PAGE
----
Leveraging the GPU to accelerate the Linux kernel


Powerful graphics cards are pretty affordable these days. Even though we rarely do high-end gaming on our daily machine we still have a GeForce 9800 GT. That goes to waste on a machine used mainly to publish posts and write code for microcontrollers. But perhaps we can put the GPU to good use when it comes compile time. The KGPU package enlists your graphics card to help the kernel do some heavy lifting.

This won’t work for just any GPU. The technique uses CUDA, which is a parallel computing package for NVIDIA hardware. But don’t let lack of hardware keep you from checking it out. [Weibin Sun] is one of the researchers behind the technique. He posted a whitepaper (PDF) on the topic over at his website.

Add this to the growing list of non-graphic applications for today graphics hardware.

UPDATE: Looks like we won’t be trying this out after all. Your GPU must support CUDA 2.0 or higher. We found ours on this list and it’s only capable of CUDA 1.0.

[Thanks John]

Discrete 6502 processor sucked into Linux by a BeagleBone

Often when we see projects using embedded Linux we think of them as not being hardware hacks. But this is a horse of an entirely different color. [Matt Porter] is leveraging a little known feature to directly access a 6502 processor from inside a Linux environment. In other words, this hack lets you write code for a 6502 processor, then load and execute it all from the same Linux shell.

The project leverages the best parts of the BeagleBone, which is an ARM development board running embedded Linux. It’s got a lot of GPIO pins that are easy to get via the boards pin sockets. And the design of the processor makes it fast enough to work well as a host for the 6502 chip. Which brings us back to how this is done. The Linux kernel has support for Remote Processors and that’s the route [Matt] traveled. With everything wired up and a fair amount of kernel tweaking he’s able to map the chip to the /dev/bvuart directory. If you want all the details the best resource is this set of slides (PDF) from his talk at Embedded Linux Conference – Europe.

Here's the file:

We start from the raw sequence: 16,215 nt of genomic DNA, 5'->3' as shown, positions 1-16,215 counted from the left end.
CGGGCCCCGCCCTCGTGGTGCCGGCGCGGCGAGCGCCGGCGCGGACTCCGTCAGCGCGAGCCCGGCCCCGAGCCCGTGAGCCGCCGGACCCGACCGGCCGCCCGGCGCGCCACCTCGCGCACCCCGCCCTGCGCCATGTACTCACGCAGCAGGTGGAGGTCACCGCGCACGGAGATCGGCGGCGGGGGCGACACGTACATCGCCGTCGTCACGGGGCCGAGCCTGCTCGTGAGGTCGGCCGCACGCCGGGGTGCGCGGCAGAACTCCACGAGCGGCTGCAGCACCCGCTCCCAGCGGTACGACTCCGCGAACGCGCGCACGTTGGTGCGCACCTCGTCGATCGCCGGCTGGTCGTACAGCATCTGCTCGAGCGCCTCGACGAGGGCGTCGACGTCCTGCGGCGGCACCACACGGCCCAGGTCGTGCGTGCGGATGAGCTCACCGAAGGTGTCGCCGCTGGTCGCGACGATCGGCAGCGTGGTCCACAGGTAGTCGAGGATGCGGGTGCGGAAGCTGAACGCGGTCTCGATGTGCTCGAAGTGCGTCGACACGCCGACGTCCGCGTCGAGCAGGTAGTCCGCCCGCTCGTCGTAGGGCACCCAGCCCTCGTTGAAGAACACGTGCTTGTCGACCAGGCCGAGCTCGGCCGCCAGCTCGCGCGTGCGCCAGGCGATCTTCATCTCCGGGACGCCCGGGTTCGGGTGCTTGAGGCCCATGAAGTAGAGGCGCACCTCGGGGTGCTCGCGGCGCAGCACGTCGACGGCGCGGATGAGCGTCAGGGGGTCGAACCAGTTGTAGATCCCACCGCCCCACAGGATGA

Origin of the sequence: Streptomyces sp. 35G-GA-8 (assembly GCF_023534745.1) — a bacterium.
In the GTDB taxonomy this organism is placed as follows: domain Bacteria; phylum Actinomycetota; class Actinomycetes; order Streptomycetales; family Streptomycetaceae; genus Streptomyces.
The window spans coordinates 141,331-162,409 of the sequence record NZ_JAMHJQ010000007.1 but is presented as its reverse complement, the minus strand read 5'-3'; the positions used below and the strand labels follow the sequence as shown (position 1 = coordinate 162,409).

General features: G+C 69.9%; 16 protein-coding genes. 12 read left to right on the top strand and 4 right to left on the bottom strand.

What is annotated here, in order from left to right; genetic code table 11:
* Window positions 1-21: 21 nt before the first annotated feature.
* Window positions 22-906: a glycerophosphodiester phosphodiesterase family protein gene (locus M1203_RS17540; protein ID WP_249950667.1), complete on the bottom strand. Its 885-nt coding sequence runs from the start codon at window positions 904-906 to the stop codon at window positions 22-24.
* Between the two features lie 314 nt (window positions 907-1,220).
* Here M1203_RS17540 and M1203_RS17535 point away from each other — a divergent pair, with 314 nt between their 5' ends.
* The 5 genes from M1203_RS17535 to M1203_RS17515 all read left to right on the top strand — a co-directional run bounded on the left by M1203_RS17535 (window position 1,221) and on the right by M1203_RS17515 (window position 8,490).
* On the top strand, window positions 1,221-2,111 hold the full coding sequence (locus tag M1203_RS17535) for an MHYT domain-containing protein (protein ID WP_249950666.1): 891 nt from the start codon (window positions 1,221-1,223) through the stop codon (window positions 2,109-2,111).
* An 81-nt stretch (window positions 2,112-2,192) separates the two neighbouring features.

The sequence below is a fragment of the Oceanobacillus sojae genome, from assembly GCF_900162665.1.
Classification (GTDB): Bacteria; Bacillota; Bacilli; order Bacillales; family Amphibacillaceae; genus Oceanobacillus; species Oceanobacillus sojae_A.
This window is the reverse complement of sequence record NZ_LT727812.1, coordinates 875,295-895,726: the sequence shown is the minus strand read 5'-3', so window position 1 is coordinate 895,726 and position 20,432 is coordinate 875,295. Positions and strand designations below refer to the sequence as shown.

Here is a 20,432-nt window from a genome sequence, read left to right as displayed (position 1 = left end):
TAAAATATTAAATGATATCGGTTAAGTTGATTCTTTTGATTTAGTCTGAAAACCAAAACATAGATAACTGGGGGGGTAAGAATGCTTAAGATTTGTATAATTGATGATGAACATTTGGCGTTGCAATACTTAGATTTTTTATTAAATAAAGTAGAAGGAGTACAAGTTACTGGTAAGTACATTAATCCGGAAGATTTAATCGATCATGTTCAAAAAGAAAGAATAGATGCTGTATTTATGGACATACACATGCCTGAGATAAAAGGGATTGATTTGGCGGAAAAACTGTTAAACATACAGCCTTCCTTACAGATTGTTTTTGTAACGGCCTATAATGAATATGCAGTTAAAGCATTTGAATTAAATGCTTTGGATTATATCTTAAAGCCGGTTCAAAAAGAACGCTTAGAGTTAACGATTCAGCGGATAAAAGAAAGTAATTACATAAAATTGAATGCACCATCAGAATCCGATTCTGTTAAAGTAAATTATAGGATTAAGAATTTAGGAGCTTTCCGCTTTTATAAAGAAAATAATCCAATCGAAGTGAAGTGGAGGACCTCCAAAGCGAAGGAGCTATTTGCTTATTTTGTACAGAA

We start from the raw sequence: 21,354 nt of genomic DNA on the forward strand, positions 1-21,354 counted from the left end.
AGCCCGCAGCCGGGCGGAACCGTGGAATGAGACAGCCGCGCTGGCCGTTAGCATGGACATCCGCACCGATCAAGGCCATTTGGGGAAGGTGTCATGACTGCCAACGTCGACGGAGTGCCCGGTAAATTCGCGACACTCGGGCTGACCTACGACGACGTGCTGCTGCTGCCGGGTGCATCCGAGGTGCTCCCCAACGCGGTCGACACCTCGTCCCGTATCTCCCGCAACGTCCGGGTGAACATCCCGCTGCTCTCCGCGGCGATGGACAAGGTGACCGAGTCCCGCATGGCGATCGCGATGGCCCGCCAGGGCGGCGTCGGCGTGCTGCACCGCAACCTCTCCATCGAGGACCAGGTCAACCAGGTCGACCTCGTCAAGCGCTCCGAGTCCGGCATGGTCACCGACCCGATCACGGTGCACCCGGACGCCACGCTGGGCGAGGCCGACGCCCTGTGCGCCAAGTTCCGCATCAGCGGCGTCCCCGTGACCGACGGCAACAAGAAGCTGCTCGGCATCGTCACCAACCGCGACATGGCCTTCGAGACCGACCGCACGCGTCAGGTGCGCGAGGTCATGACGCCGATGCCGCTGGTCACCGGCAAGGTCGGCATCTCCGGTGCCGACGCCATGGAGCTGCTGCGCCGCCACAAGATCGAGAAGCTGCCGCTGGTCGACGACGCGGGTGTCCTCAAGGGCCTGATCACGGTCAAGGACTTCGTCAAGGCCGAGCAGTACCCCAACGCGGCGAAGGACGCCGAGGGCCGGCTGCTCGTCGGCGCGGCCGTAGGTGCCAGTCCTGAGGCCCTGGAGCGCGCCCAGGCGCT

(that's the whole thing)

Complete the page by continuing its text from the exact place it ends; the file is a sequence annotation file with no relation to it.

This is one way to get out of all that hardware work [Quinn Dunki] has been doing to build her own computer around a 6502 chip.

[Thanks Andrew via Dangerous Prototypes]

Python script lets you monitor multiple serial devices at once

Not knowing what’s going on inside of your electronics projects can make it quite difficult to get the bugs out. [John] was bumping up against this problem when working on wireless communications between several devices. At just about the same time his friend came up with a script with lets you monitor multiple serial devices in one terminal window.